(First Posted September 17, 2013) El Dorado – “The Gilded One.” A tale about the New World circulated starting in 1638, about a king who for his coronation would be ritually covered with gold dust and given piles of gold, all to be sunk in a lake. The story inspired numerous conquistadors to search for the lost gold of El Dorado, whose name came to signify a lost city of gold. In 1953, a year after displaying a show car named Eldorado for its golden anniversary, the Cadillac Division of General Motors started to use Eldorado as the name of its top of the line model.
Cadillac made several types of Eldorados through 1966, all of them expensive aspirational cars made in small numbers, the ultimate being the 1956-57 Eldorado Brougham. Production peaked at 3,950 in 1954 and never exceeded 2,500 after 1956, until the Eldorado became a mass produced front wheel drive personal luxury car that sold 17,930 in its first year in 1967.
Ten years after the introduction of the Eldorado, this example in Frost Gold (an Eldorado-only color) rolled off the assembly line, one of only 1,825 made in 1963, all of them convertibles. Fifty years later, it survives as a daily driver parked on the street, far from its birthplace in Detroit – in Stockholm, Sweden. A gold Eldorado on its golden anniversary is as golden as a car can get, and when it is one of a few hundred survivors left in the world and continues to be driven on a regular basis in Europe, it is truly exceptional.
That this car is a daily driver parked on the street is beyond question, because the author saw it parked on the street for months, and it had moved between every spotting. The car must be garaged and stored away during Sweden’s long and harsh winters, like most of Sweden’s classic American cars, because the body and chrome appear to be completely rust free. Its bumpers and grille have survived free of dents despite the tightness of street parking and the nearly universal fitment of trailer hitches to cars in Sweden, indicating that other drivers treat it with a great deal of respect.
Some argue that the 1963-64 model years were the high point for Cadillac during the 1960s. From the point of view of styling, this argument has a lot of merit. The styling of these cars succeeds at being both distinctive, with real fins, and clean, with smooth flanks that eliminated the lower skeg fins of 1961-62.
This Eldorado’s interior has bucket seats and a center console, lots of wood trim, and the Autronic Eye automatic high beam dimmer. The white band across the speedometer is a kilometers per hour scale added to the speedometer using adhesive tape.
Vintage California license plates front and rear are a nice touch, and the owner of this car appears to be able to operate the vehicle with only these plates, and without current Swedish plates.
California, Montana, Sweden. Where else has this well-traveled Eldorado been during its first half century?
A gold Cadillac was a recognized symbol of success and affluence in America for many years. In the 1950s, a hit Broadway play and motion picture named “The Solid Gold Cadillac” parodied big business and corporate corruption. In the 1970s, the great Philadelphia Orchestra conducted by Eugene Ormandy was “the solid gold Cadillac of orchestras” in the words of one music critic. An especially golden Cadillac driven daily on the streets of Stockholm, this 1963 Eldorado is a symbol of America and its automobile industry at their peaks that continues to provide transportation to a very fortunate Swede, who no doubt knows exactly what he has. May it continue to roam the streets overseas for many more decades to come.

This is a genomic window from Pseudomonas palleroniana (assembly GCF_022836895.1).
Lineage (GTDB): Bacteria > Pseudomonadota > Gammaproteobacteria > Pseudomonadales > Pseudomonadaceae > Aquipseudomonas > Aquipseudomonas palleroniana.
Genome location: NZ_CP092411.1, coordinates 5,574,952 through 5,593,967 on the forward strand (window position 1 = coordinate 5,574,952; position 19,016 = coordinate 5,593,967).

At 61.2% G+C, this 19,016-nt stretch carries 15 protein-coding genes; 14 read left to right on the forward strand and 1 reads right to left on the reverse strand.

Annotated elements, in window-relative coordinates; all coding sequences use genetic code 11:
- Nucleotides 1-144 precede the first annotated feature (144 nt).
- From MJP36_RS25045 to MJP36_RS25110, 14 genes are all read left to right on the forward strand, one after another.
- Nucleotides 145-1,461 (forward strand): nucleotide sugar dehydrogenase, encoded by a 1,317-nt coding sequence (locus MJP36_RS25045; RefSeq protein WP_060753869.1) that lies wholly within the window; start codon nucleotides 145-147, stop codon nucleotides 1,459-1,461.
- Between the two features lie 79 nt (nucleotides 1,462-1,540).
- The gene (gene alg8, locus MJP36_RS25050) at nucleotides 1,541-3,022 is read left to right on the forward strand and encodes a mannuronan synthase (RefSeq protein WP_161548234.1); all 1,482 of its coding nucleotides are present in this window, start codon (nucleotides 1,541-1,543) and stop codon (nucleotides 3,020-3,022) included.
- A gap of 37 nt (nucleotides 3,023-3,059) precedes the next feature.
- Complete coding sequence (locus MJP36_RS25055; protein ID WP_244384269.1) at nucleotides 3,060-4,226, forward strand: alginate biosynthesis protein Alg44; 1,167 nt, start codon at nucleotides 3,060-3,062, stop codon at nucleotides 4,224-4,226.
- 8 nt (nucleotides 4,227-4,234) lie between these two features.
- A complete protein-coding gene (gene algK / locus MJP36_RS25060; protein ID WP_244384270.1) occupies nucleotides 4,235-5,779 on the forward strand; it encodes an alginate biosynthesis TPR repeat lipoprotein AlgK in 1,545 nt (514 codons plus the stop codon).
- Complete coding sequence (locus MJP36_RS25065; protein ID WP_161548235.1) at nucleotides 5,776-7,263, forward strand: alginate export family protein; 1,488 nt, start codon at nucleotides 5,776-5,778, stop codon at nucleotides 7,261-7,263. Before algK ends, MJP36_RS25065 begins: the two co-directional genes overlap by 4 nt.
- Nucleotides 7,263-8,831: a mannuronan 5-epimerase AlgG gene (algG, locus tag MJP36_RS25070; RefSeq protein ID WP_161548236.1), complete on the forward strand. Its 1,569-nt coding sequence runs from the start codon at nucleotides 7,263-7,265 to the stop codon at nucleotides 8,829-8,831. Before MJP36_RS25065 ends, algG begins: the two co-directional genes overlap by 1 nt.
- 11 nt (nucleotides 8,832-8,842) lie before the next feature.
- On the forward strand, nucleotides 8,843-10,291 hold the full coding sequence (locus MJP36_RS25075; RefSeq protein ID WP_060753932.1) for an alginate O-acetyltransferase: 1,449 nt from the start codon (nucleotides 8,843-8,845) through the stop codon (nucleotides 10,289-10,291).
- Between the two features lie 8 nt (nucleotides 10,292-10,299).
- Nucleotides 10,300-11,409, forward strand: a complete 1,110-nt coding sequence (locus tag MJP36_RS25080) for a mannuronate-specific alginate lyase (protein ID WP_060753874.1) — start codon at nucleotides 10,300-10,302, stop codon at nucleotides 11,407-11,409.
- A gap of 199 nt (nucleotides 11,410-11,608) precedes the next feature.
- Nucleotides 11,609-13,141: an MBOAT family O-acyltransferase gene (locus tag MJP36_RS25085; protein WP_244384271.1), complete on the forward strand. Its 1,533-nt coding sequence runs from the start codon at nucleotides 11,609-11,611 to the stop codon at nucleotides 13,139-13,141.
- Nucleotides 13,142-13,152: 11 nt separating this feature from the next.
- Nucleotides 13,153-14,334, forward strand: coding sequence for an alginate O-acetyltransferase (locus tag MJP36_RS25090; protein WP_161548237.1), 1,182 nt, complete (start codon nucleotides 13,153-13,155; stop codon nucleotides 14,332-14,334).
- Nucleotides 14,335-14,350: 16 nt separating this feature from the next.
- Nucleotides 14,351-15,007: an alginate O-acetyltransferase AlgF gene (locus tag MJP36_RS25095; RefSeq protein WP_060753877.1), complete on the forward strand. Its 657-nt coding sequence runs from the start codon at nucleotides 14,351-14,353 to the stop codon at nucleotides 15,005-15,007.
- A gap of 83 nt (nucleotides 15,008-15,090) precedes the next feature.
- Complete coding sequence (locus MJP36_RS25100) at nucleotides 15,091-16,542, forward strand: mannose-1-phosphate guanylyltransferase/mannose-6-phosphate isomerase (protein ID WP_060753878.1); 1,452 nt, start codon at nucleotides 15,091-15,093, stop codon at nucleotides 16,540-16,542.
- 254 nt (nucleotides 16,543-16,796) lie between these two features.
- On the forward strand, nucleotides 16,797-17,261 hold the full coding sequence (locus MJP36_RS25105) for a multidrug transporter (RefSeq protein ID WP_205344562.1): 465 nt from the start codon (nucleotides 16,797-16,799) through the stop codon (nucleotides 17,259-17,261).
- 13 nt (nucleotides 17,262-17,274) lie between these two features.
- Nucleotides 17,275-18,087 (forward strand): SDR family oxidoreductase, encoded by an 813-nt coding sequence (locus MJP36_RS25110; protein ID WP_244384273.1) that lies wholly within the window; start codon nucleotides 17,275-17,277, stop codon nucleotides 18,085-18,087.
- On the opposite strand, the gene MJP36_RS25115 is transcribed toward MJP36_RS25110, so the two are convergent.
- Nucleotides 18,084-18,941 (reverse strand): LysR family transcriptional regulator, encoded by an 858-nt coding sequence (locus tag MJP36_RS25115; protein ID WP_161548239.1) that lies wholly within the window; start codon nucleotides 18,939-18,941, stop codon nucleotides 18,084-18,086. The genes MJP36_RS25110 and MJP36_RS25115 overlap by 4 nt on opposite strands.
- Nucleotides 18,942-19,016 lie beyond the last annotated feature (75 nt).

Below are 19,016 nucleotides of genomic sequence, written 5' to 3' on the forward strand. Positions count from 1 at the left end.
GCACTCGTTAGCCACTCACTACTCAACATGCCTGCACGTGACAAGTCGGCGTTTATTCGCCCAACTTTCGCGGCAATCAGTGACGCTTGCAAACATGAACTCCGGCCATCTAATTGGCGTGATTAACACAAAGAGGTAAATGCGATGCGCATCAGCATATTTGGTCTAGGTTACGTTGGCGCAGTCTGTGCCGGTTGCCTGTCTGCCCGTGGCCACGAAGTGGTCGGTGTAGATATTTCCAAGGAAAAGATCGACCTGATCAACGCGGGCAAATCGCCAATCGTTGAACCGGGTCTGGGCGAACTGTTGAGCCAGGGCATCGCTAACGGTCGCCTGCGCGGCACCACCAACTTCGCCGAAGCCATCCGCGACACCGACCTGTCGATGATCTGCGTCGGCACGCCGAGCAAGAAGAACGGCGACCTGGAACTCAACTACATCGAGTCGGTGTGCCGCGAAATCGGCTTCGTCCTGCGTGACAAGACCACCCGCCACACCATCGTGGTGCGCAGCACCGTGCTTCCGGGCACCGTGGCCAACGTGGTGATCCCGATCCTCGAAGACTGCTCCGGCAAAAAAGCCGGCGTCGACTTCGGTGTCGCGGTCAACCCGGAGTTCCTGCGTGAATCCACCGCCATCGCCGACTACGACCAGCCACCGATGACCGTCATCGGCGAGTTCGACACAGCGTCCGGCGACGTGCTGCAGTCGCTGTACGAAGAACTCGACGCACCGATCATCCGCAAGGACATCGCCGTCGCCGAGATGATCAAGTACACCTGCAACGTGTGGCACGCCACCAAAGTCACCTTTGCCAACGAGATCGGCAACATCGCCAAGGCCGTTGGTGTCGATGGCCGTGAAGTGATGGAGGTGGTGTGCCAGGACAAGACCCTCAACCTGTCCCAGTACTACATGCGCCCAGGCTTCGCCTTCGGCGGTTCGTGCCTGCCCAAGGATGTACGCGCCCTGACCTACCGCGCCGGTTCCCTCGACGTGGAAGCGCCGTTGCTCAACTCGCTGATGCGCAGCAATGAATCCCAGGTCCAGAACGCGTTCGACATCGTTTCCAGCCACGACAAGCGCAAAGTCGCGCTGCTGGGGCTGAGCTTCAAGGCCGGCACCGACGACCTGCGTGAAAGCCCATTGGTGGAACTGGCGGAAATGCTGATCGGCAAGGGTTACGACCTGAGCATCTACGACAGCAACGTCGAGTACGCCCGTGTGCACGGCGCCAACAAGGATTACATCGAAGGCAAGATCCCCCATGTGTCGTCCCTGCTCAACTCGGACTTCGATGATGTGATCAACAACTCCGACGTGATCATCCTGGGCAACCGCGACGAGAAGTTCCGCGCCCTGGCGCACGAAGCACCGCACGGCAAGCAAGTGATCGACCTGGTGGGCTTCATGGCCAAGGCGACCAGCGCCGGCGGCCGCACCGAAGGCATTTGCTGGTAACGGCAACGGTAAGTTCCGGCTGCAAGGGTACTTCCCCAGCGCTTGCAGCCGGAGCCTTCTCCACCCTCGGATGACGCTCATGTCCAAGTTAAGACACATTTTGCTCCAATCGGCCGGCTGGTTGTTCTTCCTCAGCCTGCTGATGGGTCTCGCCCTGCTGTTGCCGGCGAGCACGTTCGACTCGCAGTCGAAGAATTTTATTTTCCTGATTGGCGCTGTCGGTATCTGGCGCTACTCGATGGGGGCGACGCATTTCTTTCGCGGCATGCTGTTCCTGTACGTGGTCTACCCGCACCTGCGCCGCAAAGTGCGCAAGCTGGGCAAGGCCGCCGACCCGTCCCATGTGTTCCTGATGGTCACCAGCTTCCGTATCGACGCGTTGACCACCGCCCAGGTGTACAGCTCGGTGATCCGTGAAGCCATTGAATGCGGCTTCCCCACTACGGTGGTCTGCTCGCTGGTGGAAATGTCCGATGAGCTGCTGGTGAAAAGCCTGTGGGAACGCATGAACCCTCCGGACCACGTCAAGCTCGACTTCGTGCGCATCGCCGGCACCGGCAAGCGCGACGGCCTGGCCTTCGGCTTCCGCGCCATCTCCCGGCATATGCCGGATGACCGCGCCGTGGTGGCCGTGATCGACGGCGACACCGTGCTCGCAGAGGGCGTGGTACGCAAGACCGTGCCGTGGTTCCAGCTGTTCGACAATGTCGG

Oh, my. I owned a thoroughly used and somewhat rusty ’63 Fleetwood Sixty Special sedan for a bit in the late 70s. It quickly ate through my meager resources and I had to sell it before some other expensive Cadillac-only part broke. Even so, that car reeked of quality to me. Had it been better cared for over the second half of its life, my experience might have been happier.
When I think “Cadillac”, the ’63 is usually the first one that comes into my mind. It had the clean flanks of the Continental, but enough traditional “Cadillac bling” to give the car some spice.
These things are really, really big cars. And for their size, quite fast. That super-low first gear in the 4 speed Jetaway HydraMatic mated to the premium gas high compression 390 in my car made for some impressive acceleration in my youth. Some impressively high fuel consumption, too.
He’s trading in his Chevy for a Cadillac-ac-ac-ac-ac-ac
How much pull do you have to have to just drive around with a California tag that expired in 1967? Or are Swedish traffic laws that liberal?
Here u can create a personalized plate with the US rego on it.
What is it about having the front wheels turned slightly that adds so much to photos of cars like this? For me it changes the entire personality of the photo with the front wheels at an angle, and the way the car sits on its suspension.
I liked the skeg finned ’62, but not the ’61. Go figure. Just did not like the jet tail lights on the ’61 or the similarly themed ’60, as well as some other details. Cadillac style, and especially the quality of so many interior bits was at a definite high from ’62 through ’66. I got a little bit of time in a couple of DeVilles from this era as a child. Also, as a brief owner of a well used but original ’65 Riviera, I can attest to the nature of GM luxury interiors during this time.
While doing some maintenance to the real wood trim on my Riviera, I removed the center AC vent diffuser. Heavily chromed solid metal. I whish I would have put it on a scale, it was incredibly heavy. Difficult to do today when you have to account for the weight of all the safety and comfort stuff, you have to drop some weight somewhere.